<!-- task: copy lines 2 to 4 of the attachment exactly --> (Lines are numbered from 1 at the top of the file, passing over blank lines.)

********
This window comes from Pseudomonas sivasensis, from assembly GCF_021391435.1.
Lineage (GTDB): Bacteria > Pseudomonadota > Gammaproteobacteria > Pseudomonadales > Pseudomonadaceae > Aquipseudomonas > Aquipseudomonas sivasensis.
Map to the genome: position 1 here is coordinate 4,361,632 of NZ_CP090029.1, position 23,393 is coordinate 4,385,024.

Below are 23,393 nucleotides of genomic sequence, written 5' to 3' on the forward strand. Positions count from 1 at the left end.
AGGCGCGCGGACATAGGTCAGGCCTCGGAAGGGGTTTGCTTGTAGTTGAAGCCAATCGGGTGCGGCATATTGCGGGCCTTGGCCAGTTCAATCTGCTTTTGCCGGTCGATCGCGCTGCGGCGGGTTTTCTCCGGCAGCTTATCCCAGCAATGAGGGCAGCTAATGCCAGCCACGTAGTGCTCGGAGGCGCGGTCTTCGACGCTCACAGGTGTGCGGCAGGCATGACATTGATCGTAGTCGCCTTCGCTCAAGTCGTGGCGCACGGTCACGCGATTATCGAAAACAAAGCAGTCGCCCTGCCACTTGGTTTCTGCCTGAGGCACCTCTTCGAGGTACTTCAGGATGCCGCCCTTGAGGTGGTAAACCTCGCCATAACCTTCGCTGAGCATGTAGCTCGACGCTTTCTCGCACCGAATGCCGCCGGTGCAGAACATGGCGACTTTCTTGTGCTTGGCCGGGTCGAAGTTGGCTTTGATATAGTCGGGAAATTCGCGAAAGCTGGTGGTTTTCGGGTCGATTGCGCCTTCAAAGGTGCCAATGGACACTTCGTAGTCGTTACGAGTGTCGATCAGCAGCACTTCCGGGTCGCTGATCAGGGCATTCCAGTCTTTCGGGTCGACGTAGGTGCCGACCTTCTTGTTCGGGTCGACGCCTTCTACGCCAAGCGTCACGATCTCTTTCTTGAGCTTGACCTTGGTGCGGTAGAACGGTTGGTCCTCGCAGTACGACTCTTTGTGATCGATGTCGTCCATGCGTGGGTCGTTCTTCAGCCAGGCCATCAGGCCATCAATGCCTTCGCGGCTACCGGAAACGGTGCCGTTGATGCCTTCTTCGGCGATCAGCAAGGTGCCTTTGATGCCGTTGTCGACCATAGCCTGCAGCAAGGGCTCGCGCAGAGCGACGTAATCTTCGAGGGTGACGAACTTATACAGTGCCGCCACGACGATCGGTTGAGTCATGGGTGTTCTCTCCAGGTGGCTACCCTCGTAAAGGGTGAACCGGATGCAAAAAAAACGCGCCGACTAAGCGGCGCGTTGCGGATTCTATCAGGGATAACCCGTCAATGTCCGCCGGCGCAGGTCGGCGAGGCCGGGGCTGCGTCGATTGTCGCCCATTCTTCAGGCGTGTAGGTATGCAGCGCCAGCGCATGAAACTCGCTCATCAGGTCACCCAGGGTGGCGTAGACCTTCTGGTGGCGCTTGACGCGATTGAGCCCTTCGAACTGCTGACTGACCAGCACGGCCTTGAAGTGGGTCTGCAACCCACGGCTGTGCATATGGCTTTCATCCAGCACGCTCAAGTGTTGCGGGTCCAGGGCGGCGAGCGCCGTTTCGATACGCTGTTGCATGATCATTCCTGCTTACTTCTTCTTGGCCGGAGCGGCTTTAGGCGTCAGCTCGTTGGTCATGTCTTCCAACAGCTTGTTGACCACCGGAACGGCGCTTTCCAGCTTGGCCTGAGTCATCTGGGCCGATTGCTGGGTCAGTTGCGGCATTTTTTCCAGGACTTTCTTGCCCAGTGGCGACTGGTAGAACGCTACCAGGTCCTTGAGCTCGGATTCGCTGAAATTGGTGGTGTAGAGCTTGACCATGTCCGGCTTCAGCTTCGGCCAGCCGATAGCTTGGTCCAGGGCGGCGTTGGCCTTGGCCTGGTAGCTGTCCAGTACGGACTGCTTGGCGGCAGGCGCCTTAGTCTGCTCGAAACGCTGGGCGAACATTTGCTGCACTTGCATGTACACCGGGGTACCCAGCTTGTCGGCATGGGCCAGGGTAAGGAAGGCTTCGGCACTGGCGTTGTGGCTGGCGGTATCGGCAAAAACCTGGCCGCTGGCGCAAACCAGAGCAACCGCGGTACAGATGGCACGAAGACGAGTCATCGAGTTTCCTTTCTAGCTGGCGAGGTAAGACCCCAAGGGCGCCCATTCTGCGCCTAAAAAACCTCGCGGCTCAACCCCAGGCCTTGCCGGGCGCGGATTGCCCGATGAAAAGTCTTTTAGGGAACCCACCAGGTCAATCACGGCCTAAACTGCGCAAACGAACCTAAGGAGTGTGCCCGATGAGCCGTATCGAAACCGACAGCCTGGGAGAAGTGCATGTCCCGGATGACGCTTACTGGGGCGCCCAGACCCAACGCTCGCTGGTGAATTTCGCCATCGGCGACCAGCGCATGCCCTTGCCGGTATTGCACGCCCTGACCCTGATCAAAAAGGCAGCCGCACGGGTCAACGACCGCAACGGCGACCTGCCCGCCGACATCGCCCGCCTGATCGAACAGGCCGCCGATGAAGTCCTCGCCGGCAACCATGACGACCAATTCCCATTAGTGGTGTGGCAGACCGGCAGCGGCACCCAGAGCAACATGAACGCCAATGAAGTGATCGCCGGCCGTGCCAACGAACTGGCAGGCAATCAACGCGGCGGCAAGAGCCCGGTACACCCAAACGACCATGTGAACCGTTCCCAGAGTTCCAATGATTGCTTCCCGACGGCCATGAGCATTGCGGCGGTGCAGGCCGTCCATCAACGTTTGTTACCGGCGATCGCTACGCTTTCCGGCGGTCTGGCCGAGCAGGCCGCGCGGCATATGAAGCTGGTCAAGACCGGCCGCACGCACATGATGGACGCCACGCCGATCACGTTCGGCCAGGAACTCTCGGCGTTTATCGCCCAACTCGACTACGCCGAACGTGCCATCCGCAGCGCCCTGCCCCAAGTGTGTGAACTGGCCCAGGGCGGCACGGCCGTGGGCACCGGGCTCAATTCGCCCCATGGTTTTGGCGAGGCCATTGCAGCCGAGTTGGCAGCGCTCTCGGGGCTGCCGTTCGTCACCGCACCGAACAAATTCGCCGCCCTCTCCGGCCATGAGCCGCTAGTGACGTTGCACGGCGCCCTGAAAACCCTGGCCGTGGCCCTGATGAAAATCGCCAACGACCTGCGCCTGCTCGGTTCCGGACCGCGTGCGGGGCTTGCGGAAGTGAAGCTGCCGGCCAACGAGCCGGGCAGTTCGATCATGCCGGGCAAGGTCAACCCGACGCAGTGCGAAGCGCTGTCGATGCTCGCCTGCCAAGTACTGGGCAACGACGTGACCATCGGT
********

Lineage (GTDB): Bacteria > Pseudomonadota > Gammaproteobacteria > Pseudomonadales > Pseudomonadaceae > Aquipseudomonas > Aquipseudomonas sivasensis.
Map to the genome: position 1 here is coordinate 4,361,632 of NZ_CP090029.1, position 23,393 is coordinate 4,385,024.

Below are 23,393 nucleotides of genomic sequence, written 5' to 3' on the forward strand. Positions count from 1 at the left end.